The Retail Experience Will Be More of the Same in 2021

Article originally posted on Globe St. on March 30, 2021

This year, the physical, in-store shopping experience won’t change much. While the vaccine roll out should support more re-openings of businesses and events, social distancing, frictionless experiences and outdoor spaces will continue to be the trend for physical retailers this year.

“Changes we’re already used to will remain including frictionless interactions like touchless payments, plexiglass, and curbside pickup.  We can also expect the physical store to continue to the outside with outdoor seating areas, fitness areas, and displays,” David Greensfelder of Greensfelder Commercial Real Estate, tells, adding that consumers should expect the continued evolution of in-store technology designed to enhance the mobile experience such as encouraging customers to use mobile for product info, QR codes, price comparison, and frictionless checkout.

While some of these trends may prove to be temporary, the pandemic has catalyzed new trends in the in-store experience. Greensfelder says that store footprints will continue to evolve and retailers will continue to invest in alternative retail channels, including online, omni-channel and subscription-based services. “Look for new channels such as voice shopping, connected TV, messaging apps, new subscription models, and chatbots to enjoy wider adoption as they become more sophisticated and responsive,” he says. “Also, look for a blurring of the physical and alternative channel as they are used to enhance overall consumer experience and satisfaction. Combinations of physical experience and technology such as AR to see how clothes look or how furniture fits in a room will become commonplace.”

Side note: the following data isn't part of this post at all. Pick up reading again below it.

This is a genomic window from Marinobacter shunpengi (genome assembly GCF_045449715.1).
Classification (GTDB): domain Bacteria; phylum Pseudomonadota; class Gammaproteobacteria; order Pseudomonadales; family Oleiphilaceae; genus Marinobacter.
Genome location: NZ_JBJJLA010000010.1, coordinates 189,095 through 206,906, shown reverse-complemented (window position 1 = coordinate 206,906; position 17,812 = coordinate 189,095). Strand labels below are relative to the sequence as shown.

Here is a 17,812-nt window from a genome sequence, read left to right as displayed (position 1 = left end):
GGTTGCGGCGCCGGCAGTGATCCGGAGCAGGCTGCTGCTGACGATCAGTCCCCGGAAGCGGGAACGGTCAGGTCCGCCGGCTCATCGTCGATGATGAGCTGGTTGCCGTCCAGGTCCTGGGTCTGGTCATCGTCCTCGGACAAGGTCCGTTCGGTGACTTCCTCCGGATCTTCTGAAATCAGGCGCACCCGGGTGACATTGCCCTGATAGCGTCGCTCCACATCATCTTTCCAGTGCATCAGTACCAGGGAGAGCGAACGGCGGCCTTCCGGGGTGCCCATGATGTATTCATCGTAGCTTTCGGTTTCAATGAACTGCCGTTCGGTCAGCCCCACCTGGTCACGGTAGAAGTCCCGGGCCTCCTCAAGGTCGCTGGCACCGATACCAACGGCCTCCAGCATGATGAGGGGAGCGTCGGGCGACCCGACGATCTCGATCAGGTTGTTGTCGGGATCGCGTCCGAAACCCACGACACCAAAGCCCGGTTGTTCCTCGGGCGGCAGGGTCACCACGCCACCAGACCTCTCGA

Some retailers are embracing the digital trend completely, particularly where the physical store is obsolete. Greensfelder uses the example of a Walmart Supercenter in Dallas that was converted into a last mile distribution facility. “This sort of change has potentially negative implications for the commercial district in which it is located, traffic, and community vibrancy that are not factored into the retailer’s decision,” says Greensfelder.

Other stores are taking a hybrid approach to accommodate both in-person and digital experiences. “We can expect to see stores modifying their merchandising to support in-person shopping being reserved for higher involvement purchases and social shopping as differentiated from daily needs shopping trips many of which can be accomplished and fulfilled using platforms,” says Greensfelder.

Overall, both brick-and-mortar and online platforms will continue to be important aspects of retail, as they were before the pandemic. “Ease of ordering and checkout will be critical.  E-commerce will be easier to pivot than bricks-and-mortar as circumstances and evolving trends dictate,” says Greensfelder. “More commodities will be purchased on platforms while technology will drive consumers to bricks-and-mortar retail locations.”